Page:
The Freedom software design process is based on a gray box model of a software system. A gray box is characterized as all information about the system that is knowable (i.e., "visible") when the individual software modules that comprise the system are viewed as black boxes. Such information includes the identification of, and relationships among, the individual modules. Because the modules are viewed as black boxes, it also includes all module stimuli, responses external to the module, and module programmatic interface details.
At the gray box level of detail, the design methodology employed becomes relevant. Freedom recommends object-oriented development using Java for most software projects (although Freedom is not limited to Java, or object-oriented development). Object-oriented development can reduce software maintenance labor cost at the expense of less efficient utilization of machine resources. The industry shift to object-oriented development can be explained by continuing declines in computer hardware cost, which favors sacrificing relatively inexpensive machine resources to reduce the long-term labor cost of software maintenance.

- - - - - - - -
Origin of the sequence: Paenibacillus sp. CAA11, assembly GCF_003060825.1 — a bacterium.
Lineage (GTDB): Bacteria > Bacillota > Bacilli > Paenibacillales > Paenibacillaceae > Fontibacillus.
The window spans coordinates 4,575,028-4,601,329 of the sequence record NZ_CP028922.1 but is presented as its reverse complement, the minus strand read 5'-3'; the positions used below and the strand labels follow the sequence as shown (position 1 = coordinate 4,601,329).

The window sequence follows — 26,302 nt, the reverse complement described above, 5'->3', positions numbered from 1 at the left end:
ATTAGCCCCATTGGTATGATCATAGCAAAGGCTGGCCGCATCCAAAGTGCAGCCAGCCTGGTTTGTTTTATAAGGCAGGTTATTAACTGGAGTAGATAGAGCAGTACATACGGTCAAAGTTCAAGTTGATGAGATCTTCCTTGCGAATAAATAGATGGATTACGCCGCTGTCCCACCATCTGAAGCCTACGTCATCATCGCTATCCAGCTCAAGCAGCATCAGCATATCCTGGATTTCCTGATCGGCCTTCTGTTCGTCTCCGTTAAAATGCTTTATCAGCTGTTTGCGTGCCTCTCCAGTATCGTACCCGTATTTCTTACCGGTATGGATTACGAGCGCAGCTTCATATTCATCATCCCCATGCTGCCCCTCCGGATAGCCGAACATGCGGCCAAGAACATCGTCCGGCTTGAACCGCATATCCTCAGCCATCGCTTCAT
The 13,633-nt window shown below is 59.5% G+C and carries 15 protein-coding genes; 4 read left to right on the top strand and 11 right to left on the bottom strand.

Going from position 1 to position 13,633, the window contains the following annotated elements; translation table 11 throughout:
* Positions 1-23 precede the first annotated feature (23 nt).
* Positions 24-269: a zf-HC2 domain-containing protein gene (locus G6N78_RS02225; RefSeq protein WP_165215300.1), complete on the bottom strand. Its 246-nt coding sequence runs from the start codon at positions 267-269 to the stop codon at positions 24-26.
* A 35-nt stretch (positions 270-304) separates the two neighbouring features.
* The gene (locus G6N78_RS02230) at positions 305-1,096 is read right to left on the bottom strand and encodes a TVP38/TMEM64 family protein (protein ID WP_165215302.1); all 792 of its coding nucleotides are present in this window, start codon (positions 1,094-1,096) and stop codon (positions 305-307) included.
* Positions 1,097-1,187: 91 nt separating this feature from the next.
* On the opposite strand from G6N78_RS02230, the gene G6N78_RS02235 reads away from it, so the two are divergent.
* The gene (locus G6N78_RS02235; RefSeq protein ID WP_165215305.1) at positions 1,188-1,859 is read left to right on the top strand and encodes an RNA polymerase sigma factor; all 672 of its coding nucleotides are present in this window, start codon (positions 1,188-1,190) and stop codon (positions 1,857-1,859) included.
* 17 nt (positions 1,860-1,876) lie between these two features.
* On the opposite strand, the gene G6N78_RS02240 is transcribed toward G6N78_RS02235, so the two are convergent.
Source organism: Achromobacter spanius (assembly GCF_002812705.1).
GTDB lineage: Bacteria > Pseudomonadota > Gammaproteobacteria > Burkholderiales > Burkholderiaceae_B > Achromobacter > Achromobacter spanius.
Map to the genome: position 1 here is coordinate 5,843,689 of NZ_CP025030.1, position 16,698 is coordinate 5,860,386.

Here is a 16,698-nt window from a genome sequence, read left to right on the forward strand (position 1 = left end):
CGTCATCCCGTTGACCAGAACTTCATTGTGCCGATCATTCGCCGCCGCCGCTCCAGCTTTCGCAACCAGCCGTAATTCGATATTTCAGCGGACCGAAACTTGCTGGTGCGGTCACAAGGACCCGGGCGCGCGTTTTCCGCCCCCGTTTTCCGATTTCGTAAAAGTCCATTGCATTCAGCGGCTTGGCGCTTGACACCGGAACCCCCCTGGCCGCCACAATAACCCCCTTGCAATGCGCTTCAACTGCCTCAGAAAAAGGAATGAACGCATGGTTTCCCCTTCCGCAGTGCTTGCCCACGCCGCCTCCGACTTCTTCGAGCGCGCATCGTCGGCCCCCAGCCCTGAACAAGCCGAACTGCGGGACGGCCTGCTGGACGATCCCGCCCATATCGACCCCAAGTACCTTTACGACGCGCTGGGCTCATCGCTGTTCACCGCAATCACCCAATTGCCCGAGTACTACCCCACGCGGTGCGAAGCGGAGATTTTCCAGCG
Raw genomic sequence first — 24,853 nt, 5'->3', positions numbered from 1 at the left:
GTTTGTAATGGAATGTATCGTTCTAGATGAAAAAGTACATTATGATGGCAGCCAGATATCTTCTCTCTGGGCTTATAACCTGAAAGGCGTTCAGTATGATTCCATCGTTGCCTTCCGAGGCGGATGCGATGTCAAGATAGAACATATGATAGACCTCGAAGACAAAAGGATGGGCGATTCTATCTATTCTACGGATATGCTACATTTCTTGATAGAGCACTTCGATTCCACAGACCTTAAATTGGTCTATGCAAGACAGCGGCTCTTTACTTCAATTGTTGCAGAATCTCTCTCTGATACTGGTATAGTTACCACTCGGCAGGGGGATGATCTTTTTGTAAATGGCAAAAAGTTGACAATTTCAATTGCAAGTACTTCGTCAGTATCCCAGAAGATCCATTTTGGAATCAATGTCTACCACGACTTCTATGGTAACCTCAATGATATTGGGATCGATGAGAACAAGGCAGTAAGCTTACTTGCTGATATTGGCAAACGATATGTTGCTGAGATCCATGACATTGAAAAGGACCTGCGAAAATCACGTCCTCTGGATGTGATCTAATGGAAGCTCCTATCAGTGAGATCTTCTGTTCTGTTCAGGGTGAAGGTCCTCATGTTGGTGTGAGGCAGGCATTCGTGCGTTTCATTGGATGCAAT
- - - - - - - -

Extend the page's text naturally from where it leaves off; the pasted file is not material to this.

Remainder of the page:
In the case of an object-oriented design, each software module consists of several access programs that encapsulate hidden-information. An access program is equivalent to a Java method. Hidden information is any software information that is likely to change over time, such as data structures, host hardware, and (especially) requirements. The module external interface is the sum of the programmatic stable interfaces (i.e., unchanging calling protocols, or unchanging message communication protocols) of the access programs of the module. The external response of each access program of a module is specified using Program Design Language (PDL). The relationships among the modules include composition, inheritance, polymorphism, and the association, or "uses," relationship.
The gray box view of an object-oriented software system therefore consists of